New Orleans: America's Coffee Center

The famous "Cafe du Monde" in New Orleans. Photo credit: Andriy Blokhin /
The famous "Cafe du Monde" in New Orleans. Photo credit: Andriy Blokhin /

New Orleans is a city with an undeniably distinct coffee culture. Cafe du Monde, which has existed since 1862, is just one example of New Orleans coffee culture. Coffee in New Orleans has its own distinct taste, often flavored with chicory, the root of a herbaceous, perennial plant.

What Makes Coffee From New Orleans Unique?

French Influence

New Orleans coffee culture is derived from French coffee culture. Coffee has been consumed in France since the 17th century. Chicory itself has been used in coffee in France since the 19th century. New Orleans was founded by the French in the 18th century. The influence of French culture has shaped coffee culture in New Orleans.


Shipping and location has played another major role for coffee in New Orleans. New Orleans is the #1 handler of coffee imports in the USA. 1/3 of coffee imports shipped into the USA go through New Orleans. Geography has shaped this role. Located on the far south of the Mississippi River, New Orleans has often functioned as a Gateway to the Caribbean and Latin America. Coffee produced in places such as Brazil, Colombia, and other coffee producing nations would be shipped to New Orleans during the 19th century. This has continued today.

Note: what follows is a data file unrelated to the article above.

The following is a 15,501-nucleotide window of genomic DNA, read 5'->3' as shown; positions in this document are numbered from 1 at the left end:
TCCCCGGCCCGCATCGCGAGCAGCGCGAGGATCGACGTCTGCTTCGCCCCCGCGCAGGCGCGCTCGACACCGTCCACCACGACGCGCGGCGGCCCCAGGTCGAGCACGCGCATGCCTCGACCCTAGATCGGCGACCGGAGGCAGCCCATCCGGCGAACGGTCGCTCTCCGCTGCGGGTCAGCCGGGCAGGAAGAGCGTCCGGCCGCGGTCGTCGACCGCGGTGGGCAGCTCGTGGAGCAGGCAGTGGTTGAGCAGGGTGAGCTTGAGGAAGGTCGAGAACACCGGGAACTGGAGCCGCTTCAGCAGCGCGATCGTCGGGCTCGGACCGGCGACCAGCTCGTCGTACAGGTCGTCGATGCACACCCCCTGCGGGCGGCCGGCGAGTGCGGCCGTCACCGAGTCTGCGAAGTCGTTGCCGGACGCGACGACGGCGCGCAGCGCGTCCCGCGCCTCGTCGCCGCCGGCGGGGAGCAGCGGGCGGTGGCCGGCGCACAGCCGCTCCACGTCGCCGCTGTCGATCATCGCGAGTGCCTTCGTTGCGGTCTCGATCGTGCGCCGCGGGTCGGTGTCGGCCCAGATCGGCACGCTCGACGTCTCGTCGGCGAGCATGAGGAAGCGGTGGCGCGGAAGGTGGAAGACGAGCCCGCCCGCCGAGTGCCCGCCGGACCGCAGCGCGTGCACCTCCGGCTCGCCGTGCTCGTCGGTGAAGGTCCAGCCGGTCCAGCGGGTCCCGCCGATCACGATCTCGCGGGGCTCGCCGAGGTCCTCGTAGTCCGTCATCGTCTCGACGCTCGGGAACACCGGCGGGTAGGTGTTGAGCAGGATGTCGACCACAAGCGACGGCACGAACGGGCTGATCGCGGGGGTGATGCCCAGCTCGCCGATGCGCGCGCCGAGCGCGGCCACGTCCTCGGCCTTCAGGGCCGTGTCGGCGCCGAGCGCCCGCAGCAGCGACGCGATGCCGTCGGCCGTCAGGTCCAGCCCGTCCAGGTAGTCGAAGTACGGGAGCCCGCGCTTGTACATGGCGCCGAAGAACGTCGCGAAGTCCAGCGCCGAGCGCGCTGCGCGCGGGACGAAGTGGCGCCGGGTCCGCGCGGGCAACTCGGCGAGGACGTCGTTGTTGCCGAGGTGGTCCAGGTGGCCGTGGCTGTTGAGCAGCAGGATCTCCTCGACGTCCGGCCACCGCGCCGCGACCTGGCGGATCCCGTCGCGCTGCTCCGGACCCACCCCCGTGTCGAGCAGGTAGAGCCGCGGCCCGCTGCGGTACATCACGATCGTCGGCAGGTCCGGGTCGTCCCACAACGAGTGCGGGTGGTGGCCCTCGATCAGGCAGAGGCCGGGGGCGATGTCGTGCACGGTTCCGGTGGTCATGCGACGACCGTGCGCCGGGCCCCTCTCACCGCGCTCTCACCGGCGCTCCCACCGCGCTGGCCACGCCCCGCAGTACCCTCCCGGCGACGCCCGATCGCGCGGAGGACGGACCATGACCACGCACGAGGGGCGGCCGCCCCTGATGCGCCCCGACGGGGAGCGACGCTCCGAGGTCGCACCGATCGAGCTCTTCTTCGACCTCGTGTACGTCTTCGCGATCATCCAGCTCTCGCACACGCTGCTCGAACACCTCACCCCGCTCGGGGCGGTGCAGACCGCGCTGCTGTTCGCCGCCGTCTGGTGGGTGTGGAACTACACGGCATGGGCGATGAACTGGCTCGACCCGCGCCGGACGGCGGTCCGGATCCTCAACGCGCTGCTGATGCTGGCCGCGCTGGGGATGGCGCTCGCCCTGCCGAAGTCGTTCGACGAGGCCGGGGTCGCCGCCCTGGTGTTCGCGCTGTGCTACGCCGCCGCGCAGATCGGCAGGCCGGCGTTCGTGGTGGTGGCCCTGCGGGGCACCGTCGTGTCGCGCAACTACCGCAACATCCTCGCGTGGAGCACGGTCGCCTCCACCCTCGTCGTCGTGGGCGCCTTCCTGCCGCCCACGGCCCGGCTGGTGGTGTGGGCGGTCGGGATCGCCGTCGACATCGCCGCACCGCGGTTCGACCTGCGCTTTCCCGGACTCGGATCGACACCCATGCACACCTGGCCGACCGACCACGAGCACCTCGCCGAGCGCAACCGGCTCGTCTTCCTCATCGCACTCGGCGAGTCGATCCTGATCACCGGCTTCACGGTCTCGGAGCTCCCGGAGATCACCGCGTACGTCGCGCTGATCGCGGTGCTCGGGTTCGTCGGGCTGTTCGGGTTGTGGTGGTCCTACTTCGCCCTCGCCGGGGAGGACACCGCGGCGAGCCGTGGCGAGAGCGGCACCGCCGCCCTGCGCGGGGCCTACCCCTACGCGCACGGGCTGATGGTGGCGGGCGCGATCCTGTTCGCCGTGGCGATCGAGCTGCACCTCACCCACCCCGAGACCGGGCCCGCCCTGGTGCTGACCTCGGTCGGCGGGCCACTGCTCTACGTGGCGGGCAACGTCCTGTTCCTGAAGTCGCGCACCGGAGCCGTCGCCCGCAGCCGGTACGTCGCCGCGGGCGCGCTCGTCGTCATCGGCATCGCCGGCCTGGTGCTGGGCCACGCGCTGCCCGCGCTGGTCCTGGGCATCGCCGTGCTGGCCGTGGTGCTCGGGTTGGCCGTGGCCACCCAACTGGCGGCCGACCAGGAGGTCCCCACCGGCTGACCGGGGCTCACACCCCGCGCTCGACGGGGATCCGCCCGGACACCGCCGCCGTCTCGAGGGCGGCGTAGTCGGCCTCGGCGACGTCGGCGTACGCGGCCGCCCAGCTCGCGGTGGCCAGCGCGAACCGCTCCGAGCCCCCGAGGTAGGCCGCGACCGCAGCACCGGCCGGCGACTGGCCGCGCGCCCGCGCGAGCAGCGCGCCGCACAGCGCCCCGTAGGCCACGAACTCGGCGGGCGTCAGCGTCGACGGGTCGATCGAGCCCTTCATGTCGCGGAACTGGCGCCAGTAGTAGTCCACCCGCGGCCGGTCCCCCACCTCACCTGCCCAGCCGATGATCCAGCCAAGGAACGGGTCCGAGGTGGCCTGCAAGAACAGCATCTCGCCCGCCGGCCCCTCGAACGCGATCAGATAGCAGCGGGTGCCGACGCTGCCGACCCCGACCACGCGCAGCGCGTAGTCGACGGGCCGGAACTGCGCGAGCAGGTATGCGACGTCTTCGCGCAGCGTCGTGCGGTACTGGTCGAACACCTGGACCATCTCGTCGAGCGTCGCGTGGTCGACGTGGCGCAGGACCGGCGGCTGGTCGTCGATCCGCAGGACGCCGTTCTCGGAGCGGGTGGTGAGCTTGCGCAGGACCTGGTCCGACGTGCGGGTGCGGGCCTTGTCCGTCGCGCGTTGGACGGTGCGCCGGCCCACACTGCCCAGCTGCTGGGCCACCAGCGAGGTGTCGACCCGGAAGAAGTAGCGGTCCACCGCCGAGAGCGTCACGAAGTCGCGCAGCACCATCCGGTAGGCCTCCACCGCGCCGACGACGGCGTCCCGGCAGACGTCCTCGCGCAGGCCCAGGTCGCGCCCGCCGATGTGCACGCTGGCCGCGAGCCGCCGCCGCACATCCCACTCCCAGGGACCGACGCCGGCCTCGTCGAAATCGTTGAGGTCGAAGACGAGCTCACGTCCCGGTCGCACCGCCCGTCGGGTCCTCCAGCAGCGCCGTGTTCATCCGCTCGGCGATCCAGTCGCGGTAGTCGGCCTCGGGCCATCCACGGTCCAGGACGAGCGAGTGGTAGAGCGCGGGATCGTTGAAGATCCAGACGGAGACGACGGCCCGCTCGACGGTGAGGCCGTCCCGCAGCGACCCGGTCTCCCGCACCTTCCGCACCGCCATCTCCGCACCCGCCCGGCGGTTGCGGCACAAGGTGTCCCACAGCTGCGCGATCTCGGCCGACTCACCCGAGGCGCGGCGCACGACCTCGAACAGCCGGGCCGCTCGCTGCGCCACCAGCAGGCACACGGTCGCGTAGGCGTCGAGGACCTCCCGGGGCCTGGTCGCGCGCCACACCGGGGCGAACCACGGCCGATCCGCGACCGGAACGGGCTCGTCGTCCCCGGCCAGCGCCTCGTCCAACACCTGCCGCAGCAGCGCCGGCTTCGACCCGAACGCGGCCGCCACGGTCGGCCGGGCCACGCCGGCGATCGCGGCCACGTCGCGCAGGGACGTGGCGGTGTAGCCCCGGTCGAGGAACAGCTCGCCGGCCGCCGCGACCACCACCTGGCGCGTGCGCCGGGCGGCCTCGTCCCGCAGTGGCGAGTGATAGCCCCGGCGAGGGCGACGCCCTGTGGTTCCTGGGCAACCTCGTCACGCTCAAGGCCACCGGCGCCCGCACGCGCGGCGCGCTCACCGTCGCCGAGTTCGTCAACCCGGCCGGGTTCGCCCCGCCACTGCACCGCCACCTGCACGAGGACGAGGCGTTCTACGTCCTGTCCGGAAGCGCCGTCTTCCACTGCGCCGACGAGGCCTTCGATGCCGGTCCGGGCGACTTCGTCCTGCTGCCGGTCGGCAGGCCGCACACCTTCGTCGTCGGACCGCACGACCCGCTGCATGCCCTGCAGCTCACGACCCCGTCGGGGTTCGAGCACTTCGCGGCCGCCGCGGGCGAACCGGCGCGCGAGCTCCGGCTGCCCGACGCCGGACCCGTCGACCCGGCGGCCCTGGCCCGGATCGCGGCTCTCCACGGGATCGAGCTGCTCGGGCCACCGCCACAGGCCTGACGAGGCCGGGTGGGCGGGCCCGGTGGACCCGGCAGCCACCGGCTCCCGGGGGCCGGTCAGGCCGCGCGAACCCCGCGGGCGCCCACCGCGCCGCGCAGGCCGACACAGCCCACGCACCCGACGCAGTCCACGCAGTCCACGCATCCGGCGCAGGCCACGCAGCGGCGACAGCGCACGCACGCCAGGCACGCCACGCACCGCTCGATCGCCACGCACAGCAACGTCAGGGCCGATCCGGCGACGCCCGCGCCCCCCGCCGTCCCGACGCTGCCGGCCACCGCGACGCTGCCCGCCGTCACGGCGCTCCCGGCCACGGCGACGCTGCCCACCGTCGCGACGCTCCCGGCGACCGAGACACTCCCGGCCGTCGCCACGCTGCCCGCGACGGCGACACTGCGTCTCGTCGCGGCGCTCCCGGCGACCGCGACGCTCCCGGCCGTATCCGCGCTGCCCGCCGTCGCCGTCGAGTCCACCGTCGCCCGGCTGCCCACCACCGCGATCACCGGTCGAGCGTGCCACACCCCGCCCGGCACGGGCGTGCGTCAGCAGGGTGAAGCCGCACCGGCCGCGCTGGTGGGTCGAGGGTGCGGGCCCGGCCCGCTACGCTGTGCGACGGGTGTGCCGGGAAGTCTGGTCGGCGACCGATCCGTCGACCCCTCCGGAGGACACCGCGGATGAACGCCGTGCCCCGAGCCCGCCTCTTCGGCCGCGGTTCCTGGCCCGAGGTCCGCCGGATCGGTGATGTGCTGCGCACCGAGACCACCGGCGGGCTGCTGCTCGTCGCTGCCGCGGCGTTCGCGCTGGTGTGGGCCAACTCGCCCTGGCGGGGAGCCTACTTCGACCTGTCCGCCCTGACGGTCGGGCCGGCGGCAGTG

An Important Port City

The Port of New Orleans is home to 14 coffee warehouses. With several coffee roasting facilities nearby, New Orleans is a major point for the roasting of coffee beans. This port is also a major intermodal port. The coffee from New Orleans' port can be shipped by rail, highway, and barges to many places throughout the United States. New Orleans has handled coffee imports longer than other port cities in the USA. It continues to be a coffee import center today.


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